I give a choice and I rock and sing.

And when I’m kicked while comforting him,

I give the choice again.

Finally, I nurse him down to sleep. And I sneak out of the room.

And here I am, by the computer, pouring my heart out to you.


I lift my eyes up to the hills. Where does my help come from?

My help comes from the LORD – the maker of heaven and earth.


I need to remember this. When Joe is baring teeth.

When I am kicked and scratched and pummelled

by a toddler with needs and a temper.


I need to remember this. When I look at my messy house.

When I think “when will I ever get out ahead -

- can I get ahead of the mess?”


I need to remember this. When I think of my baby girl.

She’s at preschool and still I’m having trouble

balancing everything here.


I need to remember this. When I look at my to-do list.

When I want to say “forget this mess! I am so ashamed of myself”

and weep that I’ll never get anything done.

I lift my eyes up to the hills. Where does my help come from?

My help comes from the LORD – the maker of heaven and earth.
I will praise you in this storm. And I will lift my hands.
You are who You are, no matter where I am.
And every tear I’ve cried – You hold in Your hand.
You’ve never left my side. And though my heart is torn,
I will praise You in this storm.


Praise You In This Storm – Casting Crowns

Reflections of Weakness

In the spirit of Easter Sunday, and the celebration of new life in Jesus Christ, our Risen Savior. . . I want to share about a challenge seemed insurmountable and completely shameful. . . and then turned out to be really easy to overcome. . . by just accepting and remembering love.

Today is part one, and next week, I’ll post part two. Soon, this will be a series on ways to allow love to help us be gentler people (and parents). . . so look out for that later.

But onward to part one of my story (or, the shameful revelation)

- – - 

I saw my reflection today, and it was ugly.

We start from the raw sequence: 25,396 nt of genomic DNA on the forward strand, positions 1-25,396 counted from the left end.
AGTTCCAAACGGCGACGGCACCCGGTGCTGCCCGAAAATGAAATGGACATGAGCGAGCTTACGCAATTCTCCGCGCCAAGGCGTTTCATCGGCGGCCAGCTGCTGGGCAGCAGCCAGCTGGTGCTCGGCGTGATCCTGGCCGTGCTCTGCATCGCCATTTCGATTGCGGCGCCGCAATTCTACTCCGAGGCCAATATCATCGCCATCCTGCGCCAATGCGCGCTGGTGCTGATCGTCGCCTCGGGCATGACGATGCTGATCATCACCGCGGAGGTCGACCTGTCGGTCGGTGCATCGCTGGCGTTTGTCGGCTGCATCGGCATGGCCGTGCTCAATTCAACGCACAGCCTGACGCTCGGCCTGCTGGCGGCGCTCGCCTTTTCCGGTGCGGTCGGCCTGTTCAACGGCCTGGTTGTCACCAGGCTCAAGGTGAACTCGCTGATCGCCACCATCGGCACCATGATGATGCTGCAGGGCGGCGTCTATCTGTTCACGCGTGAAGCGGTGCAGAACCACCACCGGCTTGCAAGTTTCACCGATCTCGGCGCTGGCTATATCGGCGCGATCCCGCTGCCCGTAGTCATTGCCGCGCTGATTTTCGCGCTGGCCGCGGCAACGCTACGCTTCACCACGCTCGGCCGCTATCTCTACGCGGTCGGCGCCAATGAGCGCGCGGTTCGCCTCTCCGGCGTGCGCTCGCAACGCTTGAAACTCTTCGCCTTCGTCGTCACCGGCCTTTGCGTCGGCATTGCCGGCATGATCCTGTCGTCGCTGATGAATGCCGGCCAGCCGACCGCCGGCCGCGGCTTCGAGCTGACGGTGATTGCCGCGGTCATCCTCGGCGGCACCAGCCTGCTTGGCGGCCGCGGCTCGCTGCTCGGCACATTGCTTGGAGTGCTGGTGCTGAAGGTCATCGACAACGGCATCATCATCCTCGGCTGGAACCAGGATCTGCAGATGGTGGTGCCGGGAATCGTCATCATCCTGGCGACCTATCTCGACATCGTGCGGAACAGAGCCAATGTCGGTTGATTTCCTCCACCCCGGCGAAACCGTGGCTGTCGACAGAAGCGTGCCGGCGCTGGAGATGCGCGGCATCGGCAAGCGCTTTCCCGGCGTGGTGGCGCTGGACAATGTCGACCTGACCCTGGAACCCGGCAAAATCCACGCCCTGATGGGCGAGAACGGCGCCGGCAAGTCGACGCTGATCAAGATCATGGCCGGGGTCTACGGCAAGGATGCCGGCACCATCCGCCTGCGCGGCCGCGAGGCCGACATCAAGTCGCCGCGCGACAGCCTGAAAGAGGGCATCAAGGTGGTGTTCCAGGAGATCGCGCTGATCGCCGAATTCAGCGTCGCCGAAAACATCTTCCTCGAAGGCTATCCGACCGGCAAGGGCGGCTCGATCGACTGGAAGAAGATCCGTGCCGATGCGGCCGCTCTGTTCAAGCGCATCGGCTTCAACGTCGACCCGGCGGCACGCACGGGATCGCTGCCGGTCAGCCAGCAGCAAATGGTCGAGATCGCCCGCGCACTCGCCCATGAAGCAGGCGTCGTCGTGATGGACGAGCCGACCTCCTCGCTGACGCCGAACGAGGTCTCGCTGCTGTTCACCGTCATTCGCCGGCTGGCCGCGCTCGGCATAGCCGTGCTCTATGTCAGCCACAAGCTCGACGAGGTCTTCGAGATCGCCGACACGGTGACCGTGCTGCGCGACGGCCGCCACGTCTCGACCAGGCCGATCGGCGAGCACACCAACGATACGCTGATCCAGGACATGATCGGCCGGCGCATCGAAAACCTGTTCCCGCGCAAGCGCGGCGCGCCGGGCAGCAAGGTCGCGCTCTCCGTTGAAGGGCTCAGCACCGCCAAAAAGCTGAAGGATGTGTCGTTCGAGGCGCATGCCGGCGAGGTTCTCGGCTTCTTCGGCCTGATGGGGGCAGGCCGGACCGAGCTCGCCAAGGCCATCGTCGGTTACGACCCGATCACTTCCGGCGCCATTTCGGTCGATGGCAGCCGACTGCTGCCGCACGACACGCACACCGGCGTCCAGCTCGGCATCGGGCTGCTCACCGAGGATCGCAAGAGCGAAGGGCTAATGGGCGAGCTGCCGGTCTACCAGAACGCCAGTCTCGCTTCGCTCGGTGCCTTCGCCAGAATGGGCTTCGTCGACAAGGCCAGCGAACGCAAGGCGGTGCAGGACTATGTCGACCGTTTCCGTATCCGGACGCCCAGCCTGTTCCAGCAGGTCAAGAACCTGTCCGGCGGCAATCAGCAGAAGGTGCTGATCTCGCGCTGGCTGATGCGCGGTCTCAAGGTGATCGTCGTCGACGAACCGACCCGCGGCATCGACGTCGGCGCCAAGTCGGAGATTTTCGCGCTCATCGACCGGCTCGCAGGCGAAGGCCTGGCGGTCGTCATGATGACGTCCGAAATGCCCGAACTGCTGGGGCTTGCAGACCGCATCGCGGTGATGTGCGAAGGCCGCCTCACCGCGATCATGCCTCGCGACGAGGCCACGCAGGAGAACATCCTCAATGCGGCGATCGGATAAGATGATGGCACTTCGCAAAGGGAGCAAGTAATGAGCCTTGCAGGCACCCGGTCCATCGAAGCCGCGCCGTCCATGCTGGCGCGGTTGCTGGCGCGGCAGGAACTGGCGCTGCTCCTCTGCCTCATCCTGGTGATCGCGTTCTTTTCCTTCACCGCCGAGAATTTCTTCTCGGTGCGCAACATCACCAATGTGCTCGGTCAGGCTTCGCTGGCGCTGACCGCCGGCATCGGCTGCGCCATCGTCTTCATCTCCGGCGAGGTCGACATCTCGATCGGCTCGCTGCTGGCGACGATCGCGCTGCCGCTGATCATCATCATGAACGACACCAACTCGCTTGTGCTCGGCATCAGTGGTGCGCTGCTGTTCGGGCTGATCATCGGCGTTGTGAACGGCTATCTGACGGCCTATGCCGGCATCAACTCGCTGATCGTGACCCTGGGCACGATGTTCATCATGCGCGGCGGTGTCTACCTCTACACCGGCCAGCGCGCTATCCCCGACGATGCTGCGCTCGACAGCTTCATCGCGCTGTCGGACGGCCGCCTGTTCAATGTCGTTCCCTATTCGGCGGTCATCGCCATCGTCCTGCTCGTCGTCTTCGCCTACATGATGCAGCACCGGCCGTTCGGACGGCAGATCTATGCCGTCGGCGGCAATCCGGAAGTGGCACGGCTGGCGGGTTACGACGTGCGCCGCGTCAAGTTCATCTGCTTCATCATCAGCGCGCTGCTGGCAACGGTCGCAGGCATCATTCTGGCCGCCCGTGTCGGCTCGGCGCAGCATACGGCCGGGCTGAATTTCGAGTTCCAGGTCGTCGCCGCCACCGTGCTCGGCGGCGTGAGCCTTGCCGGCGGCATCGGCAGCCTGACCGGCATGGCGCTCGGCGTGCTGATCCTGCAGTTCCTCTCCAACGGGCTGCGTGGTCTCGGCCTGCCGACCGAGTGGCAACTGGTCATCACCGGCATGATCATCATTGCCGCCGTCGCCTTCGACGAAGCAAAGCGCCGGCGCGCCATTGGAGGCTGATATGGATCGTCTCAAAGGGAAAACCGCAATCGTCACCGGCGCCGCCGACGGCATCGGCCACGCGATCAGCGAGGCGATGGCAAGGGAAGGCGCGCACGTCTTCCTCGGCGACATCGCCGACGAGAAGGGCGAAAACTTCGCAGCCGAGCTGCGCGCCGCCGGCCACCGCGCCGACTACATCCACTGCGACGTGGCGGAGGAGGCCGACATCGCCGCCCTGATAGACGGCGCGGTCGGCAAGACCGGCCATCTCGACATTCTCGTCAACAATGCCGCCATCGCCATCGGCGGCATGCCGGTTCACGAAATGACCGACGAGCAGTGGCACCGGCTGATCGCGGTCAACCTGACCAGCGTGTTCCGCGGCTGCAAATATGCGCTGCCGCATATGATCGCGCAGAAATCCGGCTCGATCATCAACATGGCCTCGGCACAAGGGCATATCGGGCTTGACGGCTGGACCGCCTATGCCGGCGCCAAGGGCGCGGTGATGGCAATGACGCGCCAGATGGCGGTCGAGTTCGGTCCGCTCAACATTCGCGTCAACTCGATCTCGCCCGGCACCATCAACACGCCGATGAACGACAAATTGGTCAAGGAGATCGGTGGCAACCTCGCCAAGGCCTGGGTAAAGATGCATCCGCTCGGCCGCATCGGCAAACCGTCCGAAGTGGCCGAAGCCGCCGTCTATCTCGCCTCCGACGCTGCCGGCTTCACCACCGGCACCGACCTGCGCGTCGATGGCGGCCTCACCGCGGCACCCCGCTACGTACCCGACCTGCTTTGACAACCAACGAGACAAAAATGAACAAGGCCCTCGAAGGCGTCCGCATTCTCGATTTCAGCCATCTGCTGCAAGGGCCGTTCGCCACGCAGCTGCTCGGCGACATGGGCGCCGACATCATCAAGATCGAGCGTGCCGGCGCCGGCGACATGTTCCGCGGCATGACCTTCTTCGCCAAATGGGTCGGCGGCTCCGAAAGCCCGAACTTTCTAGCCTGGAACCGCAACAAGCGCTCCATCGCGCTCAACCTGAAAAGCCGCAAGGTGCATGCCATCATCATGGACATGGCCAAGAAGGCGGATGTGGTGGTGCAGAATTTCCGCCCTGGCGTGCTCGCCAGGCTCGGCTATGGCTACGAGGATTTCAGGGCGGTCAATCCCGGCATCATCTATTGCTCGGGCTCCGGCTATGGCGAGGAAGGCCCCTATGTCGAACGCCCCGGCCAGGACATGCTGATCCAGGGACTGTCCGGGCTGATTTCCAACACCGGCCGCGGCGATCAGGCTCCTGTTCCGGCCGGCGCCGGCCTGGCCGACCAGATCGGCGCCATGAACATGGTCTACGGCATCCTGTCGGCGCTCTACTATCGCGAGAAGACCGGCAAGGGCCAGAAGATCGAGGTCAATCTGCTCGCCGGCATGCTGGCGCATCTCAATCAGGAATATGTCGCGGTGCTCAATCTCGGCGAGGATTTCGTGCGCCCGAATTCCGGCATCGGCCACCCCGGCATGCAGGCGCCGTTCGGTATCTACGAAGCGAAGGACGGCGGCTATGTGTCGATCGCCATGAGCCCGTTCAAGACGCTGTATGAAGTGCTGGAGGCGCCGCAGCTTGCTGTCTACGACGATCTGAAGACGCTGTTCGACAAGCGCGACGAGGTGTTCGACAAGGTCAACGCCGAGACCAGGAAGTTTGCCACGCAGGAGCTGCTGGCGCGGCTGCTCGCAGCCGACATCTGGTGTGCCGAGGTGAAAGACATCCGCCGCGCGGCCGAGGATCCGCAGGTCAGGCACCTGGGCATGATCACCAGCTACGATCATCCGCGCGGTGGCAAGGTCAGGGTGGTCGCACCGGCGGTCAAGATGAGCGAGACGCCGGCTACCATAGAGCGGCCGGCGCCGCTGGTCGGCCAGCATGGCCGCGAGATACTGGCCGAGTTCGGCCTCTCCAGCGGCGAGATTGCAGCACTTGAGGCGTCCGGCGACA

“Thanks for putting up with me today, Jed” I told the Hubs after Joseph’s birthday party. “I was kind of mean to you, and I was mean to Abbey. . . I just wanted Joseph to have a nice birthday party – but some of the stuff that happened – I feel like it’s all my fault.”
His response was that he didn’t know what I was talking about – that I was fine. . . but I think I know differently.
But Abbey was a total pill today. A pill that was really hard to swallow. 
“Stop that and listen!” she said to her friend. “No really – shut your mouth! That’s rude. I don’t want to hear that rude, nasty mouth.” and sand went flying.
Hubs brought her inside from the sandbox for a “break” inside to calm down.
“Stop it! I – HAD – THAT – TOY – FIRST. Do you UNDERSTAND me!?”
More flying objects, and another break.
“I swear to GOD!” “I swear to GOD!” “I swear to GOD!”
At this point, I had no idea what to do anymore. Hubs had tagged out of the parenting bit for a while because of a physical impairment (he was hurling in our bedroom. . . some weird stomach thing) . . . I was holding a sleeping Joseph who had fallen asleep at the breast, and my older child was running around saying “I swear to GOD” to her “sweethearts” while she played “mommy” . . . 
Am I really that awful? I looked at my mom (visiting for the weekend) and my face begged for forgiveness and help. 
“I’m really just supposed to ignore the things she is repeating?” I squeaked. . . “I taught her all of those phrases, in my worst moments. I feel awful.” 
Photo Credit

I felt like bawling my eyes out.

Every single moment of trying to keep my cool and model appropriate behavior, and be a conscious and authentic and gentle parent was spiraling down the drain in my minds eye as I heard Abbey say over and over again . . . “Do you UNDERSTAND me?” “I swear to GOD!” “Seriously, shut your mouth!” “and “Are you KIDDING me?!” to her friends, to herself, to my (adult) friends. . . 
Over and over. . . my worst qualities were being openly mirrored – by my three-year old – as she repeated phrases that she’s probably heard only once or twice (but all recently, in the last two weeks of Hubs’ deployment).
And I don’t know how to handle the guilt. I feel so guilty for yelling at her in my times of desperation – for saying inappropriate things in times of personal, mommy-is-seriously-losing it crisis, and giving my sweet, spunky baby girl something inappropriate and awful to mirror. And she mirrors me so well.
I saw my reflection today, and I didn’t like what I saw. 
Tomorrow, I hope that I look at my little pig-tailed mirror and see that my reflection is a little sweeter.